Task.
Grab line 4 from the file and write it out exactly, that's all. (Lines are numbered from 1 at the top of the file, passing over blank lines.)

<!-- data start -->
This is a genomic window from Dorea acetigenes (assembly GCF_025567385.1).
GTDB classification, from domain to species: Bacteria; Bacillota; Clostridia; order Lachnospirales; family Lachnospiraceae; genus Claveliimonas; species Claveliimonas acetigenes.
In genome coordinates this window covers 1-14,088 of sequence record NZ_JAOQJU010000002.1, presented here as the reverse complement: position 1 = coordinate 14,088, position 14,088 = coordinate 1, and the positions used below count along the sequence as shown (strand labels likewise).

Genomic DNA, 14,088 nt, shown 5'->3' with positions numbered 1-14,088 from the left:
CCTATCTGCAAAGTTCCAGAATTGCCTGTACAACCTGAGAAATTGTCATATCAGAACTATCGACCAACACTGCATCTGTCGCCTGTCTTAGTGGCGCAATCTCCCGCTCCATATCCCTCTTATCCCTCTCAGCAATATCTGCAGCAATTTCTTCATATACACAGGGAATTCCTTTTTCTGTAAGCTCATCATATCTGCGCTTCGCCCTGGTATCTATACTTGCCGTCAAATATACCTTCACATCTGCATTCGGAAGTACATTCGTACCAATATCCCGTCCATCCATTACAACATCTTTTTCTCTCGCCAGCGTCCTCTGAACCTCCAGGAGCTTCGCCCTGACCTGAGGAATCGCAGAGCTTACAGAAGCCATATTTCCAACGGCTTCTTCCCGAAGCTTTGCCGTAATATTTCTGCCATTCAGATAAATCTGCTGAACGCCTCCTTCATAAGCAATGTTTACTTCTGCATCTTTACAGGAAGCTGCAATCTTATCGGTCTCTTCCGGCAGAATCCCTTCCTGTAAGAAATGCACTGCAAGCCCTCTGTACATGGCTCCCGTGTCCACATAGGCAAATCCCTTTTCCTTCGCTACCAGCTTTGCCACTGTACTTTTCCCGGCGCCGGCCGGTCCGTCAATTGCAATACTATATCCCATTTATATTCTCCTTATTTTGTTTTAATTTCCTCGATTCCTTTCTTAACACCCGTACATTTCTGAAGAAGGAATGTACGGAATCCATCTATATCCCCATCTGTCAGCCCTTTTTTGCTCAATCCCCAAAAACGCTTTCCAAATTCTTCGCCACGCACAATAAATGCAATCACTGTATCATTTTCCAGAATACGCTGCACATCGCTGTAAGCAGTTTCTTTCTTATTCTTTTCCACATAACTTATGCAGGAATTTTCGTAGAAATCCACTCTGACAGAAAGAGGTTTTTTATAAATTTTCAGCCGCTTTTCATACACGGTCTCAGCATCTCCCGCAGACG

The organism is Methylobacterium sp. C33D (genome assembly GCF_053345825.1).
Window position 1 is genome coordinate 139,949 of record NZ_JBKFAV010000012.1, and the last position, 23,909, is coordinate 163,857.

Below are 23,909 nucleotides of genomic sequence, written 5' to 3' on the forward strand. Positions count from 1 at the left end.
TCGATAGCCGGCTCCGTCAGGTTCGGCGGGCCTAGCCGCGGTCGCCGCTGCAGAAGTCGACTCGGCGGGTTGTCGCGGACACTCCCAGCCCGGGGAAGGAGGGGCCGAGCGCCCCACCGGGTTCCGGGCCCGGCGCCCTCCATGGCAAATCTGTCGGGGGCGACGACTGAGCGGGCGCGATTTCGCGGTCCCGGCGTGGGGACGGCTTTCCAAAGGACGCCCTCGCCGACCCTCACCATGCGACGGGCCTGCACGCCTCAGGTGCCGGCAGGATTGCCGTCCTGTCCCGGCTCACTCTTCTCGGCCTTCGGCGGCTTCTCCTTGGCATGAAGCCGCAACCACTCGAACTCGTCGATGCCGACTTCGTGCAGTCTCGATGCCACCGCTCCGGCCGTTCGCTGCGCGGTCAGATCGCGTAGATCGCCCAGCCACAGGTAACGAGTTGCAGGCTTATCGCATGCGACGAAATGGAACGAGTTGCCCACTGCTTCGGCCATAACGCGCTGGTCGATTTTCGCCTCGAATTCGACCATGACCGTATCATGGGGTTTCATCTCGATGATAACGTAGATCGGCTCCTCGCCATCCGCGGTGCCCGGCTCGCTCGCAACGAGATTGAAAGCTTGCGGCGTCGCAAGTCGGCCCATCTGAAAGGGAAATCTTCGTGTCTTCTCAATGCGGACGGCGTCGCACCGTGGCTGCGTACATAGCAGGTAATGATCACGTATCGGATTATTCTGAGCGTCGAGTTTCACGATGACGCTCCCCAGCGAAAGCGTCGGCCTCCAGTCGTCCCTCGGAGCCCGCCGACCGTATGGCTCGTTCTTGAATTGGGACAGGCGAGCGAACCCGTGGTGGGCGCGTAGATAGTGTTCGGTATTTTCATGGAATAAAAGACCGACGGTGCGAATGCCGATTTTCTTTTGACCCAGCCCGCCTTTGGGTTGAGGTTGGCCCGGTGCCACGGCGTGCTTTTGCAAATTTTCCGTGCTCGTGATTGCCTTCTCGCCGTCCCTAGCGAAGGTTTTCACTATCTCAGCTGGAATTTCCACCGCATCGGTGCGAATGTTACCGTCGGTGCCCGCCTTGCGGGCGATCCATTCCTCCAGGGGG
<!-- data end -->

Genomic DNA, 14,088 nt, shown 5'->3' with positions numbered 1-14,088 from the left: